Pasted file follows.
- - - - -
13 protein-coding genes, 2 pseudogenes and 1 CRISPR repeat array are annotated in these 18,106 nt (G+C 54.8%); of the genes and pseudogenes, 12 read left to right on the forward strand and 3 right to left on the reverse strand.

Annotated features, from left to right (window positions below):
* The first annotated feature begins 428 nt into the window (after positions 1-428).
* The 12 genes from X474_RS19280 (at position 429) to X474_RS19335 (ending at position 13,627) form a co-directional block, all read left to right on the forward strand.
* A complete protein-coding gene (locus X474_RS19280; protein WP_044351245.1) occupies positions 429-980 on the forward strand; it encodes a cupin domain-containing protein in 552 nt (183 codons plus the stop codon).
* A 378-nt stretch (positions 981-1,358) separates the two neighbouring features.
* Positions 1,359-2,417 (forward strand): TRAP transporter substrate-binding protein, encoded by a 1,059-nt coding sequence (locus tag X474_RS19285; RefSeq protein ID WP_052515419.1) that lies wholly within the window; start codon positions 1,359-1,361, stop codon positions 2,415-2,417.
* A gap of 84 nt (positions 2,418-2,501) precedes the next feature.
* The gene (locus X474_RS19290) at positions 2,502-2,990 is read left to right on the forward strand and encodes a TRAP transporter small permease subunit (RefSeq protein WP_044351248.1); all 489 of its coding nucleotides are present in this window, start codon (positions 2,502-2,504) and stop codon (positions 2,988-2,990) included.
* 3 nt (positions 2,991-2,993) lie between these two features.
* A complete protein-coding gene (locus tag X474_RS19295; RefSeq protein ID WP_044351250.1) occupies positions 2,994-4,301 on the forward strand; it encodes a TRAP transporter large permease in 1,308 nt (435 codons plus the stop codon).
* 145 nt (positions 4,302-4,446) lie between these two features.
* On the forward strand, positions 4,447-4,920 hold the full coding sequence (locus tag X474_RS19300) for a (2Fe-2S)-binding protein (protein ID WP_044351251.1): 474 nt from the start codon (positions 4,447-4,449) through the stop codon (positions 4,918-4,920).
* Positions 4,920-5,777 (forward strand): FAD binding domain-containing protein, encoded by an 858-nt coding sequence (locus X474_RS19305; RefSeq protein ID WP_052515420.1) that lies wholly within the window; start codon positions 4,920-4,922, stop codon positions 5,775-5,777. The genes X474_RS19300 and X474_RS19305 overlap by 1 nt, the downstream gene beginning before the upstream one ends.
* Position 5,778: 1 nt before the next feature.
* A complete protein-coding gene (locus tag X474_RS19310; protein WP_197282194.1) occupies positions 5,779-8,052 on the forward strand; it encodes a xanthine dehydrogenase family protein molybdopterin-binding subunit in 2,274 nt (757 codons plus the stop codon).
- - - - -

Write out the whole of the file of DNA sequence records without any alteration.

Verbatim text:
13 protein-coding genes, 2 pseudogenes and 1 CRISPR repeat array are annotated in these 18,106 nt (G+C 54.8%); of the genes and pseudogenes, 12 read left to right on the forward strand and 3 right to left on the reverse strand.

Annotated features, from left to right (window positions below):
* The first annotated feature begins 428 nt into the window (after positions 1-428).
* The 12 genes from X474_RS19280 (at position 429) to X474_RS19335 (ending at position 13,627) form a co-directional block, all read left to right on the forward strand.
* A complete protein-coding gene (locus X474_RS19280; protein WP_044351245.1) occupies positions 429-980 on the forward strand; it encodes a cupin domain-containing protein in 552 nt (183 codons plus the stop codon).
* A 378-nt stretch (positions 981-1,358) separates the two neighbouring features.
* Positions 1,359-2,417 (forward strand): TRAP transporter substrate-binding protein, encoded by a 1,059-nt coding sequence (locus tag X474_RS19285; RefSeq protein ID WP_052515419.1) that lies wholly within the window; start codon positions 1,359-1,361, stop codon positions 2,415-2,417.
* A gap of 84 nt (positions 2,418-2,501) precedes the next feature.
* The gene (locus X474_RS19290) at positions 2,502-2,990 is read left to right on the forward strand and encodes a TRAP transporter small permease subunit (RefSeq protein WP_044351248.1); all 489 of its coding nucleotides are present in this window, start codon (positions 2,502-2,504) and stop codon (positions 2,988-2,990) included.
* 3 nt (positions 2,991-2,993) lie between these two features.
* A complete protein-coding gene (locus tag X474_RS19295; RefSeq protein ID WP_044351250.1) occupies positions 2,994-4,301 on the forward strand; it encodes a TRAP transporter large permease in 1,308 nt (435 codons plus the stop codon).
* 145 nt (positions 4,302-4,446) lie between these two features.
* On the forward strand, positions 4,447-4,920 hold the full coding sequence (locus tag X474_RS19300) for a (2Fe-2S)-binding protein (protein ID WP_044351251.1): 474 nt from the start codon (positions 4,447-4,449) through the stop codon (positions 4,918-4,920).
* Positions 4,920-5,777 (forward strand): FAD binding domain-containing protein, encoded by an 858-nt coding sequence (locus X474_RS19305; RefSeq protein ID WP_052515420.1) that lies wholly within the window; start codon positions 4,920-4,922, stop codon positions 5,775-5,777. The genes X474_RS19300 and X474_RS19305 overlap by 1 nt, the downstream gene beginning before the upstream one ends.
* Position 5,778: 1 nt before the next feature.
* A complete protein-coding gene (locus tag X474_RS19310; protein WP_197282194.1) occupies positions 5,779-8,052 on the forward strand; it encodes a xanthine dehydrogenase family protein molybdopterin-binding subunit in 2,274 nt (757 codons plus the stop codon).